While CEOs and product leaders work on product development, good recruiters study the company's vision, product roadmap, and desired team dynamics. Then, they tailor their search based on the chosen product team organizational structure.

  • By analyzing current team strengths and weaknesses, recruiters can pinpoint the specific skills and roles needed to achieve product goals.

  • By seeking candidates with diverse backgrounds, experiences, and thinking styles, recruiters help avoid mis-hires. Versatile team members can build initial roles and then move into specialist positions in their domains.

  • Beyond technical skills, recruiters should assess how well candidates would integrate with the existing team culture and values.

We stick to all the principles above. For instance, our Talent Acquisition team focuses on generalists for a small team or specialists for a complex product in a larger company. If you are building an MVP, we’d hire people who can work quickly and collaboratively. And for a scalable product, we’d seek those with experience in enterprise solutions or large-scale apps.

In case we become a company’s People Partner, we play ahead:

  • Collaborate with product leaders to identify high-potential candidates who can take on leadership roles in the future;

  • Maintain a strong talent pool to fill all the new team roles at a blink of an eye to keep a client’s agile software development team running smoothly.

  • And provide strategic HR Consultancy, because if you partner with niche specialists like IT staffing agencies, you get partners who perfectly navigate the industry trends and competitor landscapes to identify top product managers and more.

It may be unexpected to hear, but a bunch of specialists within the IT sector don’t consider Google, Amazon and other stars as the ideal places to work at. When a lot of experienced pros meet in one team, some of them may need to perform entry-level tasks. This makes seasoned developers look for projects where they will be treated like strategists. When corporate policies make professional communication too formal and limited, it also became a red flag for many specialists who value openness and friendly vibes. The list of why’s is longer than you might imagine.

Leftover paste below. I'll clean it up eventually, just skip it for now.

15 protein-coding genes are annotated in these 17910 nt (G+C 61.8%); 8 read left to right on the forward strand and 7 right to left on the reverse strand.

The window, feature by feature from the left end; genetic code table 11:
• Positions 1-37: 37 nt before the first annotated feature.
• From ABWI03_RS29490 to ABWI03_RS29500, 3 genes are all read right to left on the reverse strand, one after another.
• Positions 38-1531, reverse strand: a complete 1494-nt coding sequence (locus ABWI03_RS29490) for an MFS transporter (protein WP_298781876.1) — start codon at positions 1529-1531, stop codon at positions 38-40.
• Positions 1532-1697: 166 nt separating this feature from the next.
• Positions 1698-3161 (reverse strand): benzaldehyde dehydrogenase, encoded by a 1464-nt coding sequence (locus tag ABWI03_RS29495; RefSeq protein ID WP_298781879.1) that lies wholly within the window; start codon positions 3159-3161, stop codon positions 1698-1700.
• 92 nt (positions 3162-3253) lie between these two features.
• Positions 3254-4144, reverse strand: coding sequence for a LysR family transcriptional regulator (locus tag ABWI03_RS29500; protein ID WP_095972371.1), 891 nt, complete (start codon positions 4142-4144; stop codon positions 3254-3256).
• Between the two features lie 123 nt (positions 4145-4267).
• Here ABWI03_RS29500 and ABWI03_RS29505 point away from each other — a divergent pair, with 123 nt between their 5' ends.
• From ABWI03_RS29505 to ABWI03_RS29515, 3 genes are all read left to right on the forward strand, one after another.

You can win a battle for talent and successfully negotiate compensations if you know how your candidates think. We at Outstaff Your Team know! Developing an ideal product team structure is what we can do for you, based on our past hiring successes and studying your unique team fit. Share your plans and requests — get an expert and responsive HR support.


Should I hire a dedicated product manager for each feature?

It depends on the scope of work needed to develop, test, deploy, and maintain this feature. Only large-scale features need dedicated PMs. In other cases, one PM can handle multiple features.

How can I scale my product team structure as the company grows?

Before growing a product team, delegate routine tasks to AI and algorithms. Thus, you can significantly reduce the number of essential hires. Base new product team roles on skill-sets that precisely cover the skill gaps on your team. Assign product leaders responsible for different development goals, like improving a product’s user interface, speeding up its loading time, or supporting more and more customers. Build specialized teams within your product team, but keep all the teams synced.

How can I sync my product team with other departments?

You can improve communication between product, engineering, marketing, and sales teams by:

  • Choosing main channels of communication;

  • Giving a certain standard of communication;

  • Encouraging cross-team feedback sharing;

  • Holding regular cross-team meetings, both operational and informal.

Ann Kuss is the CEO at Outstaff Your Team. After 11 years of expertise in building remote tech teams for startup unicorns and global tech brands, Ann decided to lead a new venture aiming to reinvent the way international tech teams scale. Throughout her career, Ann hired specialists for countless tech positions from more than 17 countries on all major continents. Ann graduated from Kyiv-Mohyla business school, is an MIM Kyiv alumna, and regularly takes part in mentorship programs for junior tech talents. Ann actively promotes knowledge sharing and curates Outstaff Your Team blog strategy, preferring topics that solve practical needs of IT leaders. She believes that structuring business flows (including hiring) is a well-planned journey with predictable and successful outcome.